Proteolysis of proBDNF is a key regulator in the formation of memory

PLoS One. 2008 Sep 24;3(9):e3248. doi: 10.1371/journal.pone.0003248.


It is essential to understand the molecular processes underlying long-term memory to provide therapeutic targets of aberrant memory that produce pathological behaviour in humans. Under conditions of recall, fully-consolidated memories can undergo reconsolidation or extinction. These retrieval-mediated memory processes may rely on distinct molecular processes. The cellular mechanisms initiating the signature molecular events are not known. Using infusions of protein synthesis inhibitors, antisense oligonucleotide targeting brain-derived neurotrophic factor (BDNF) mRNA or tPA-STOP (an inhibitor of the proteolysis of BDNF protein) into the hippocampus of the awake rat, we show that acquisition and extinction of contextual fear memory depended on the increased and decreased proteolysis of proBDNF (precursor BDNF) in the hippocampus, respectively. Conditions of retrieval that are known to initiate the reconsolidation of contextual fear memory, a BDNF-independent memory process, were not correlated with altered proBDNF cleavage. Thus, the processing of BDNF was associated with the acquisition of new information and the updating of information about a salient stimulus. Furthermore, the differential requirement for the processing of proBDNF by tPA in distinct memory processes suggest that the molecular events actively engaged to support the storage and/or the successful retrieval of memory depends on the integration of ongoing experience with past learning.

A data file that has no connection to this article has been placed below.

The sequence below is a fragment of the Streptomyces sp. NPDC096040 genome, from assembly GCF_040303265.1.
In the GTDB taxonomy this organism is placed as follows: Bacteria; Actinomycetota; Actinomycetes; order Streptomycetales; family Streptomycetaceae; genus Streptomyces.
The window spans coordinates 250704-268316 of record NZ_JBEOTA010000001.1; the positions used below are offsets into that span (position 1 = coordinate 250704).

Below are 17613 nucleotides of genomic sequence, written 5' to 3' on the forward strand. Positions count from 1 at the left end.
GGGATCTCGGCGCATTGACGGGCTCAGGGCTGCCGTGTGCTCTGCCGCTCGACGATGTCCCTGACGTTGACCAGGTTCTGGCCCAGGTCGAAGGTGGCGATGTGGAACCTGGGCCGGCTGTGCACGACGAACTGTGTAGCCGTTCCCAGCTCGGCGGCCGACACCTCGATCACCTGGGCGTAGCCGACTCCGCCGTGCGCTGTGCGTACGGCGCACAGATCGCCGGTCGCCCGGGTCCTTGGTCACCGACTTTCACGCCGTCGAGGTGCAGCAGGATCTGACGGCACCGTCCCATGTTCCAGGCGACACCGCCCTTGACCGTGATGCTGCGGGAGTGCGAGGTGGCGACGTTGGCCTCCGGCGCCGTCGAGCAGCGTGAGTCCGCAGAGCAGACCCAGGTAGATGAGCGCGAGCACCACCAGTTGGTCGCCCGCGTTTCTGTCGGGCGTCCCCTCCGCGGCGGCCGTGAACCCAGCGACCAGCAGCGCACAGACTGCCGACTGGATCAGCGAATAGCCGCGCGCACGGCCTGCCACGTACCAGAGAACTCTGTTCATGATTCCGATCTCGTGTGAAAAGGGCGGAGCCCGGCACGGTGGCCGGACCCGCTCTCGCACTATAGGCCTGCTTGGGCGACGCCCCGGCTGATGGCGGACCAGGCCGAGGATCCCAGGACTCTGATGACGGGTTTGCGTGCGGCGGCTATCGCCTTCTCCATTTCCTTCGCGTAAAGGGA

Publication types

  • Research Support, Non-U.S. Gov't

MeSH terms

  • Animals
  • Behavior, Animal
  • Brain-Derived Neurotrophic Factor / genetics*
  • Brain-Derived Neurotrophic Factor / metabolism*
  • Cycloheptanes / metabolism
  • Fear
  • Hippocampus / metabolism*
  • Humans
  • Learning
  • Male
  • Memory*
  • Models, Biological
  • Neurons / metabolism
  • RNA, Messenger / metabolism
  • Rats
  • Transcription, Genetic


  • Brain-Derived Neurotrophic Factor
  • Cycloheptanes
  • RNA, Messenger
  • tPA stop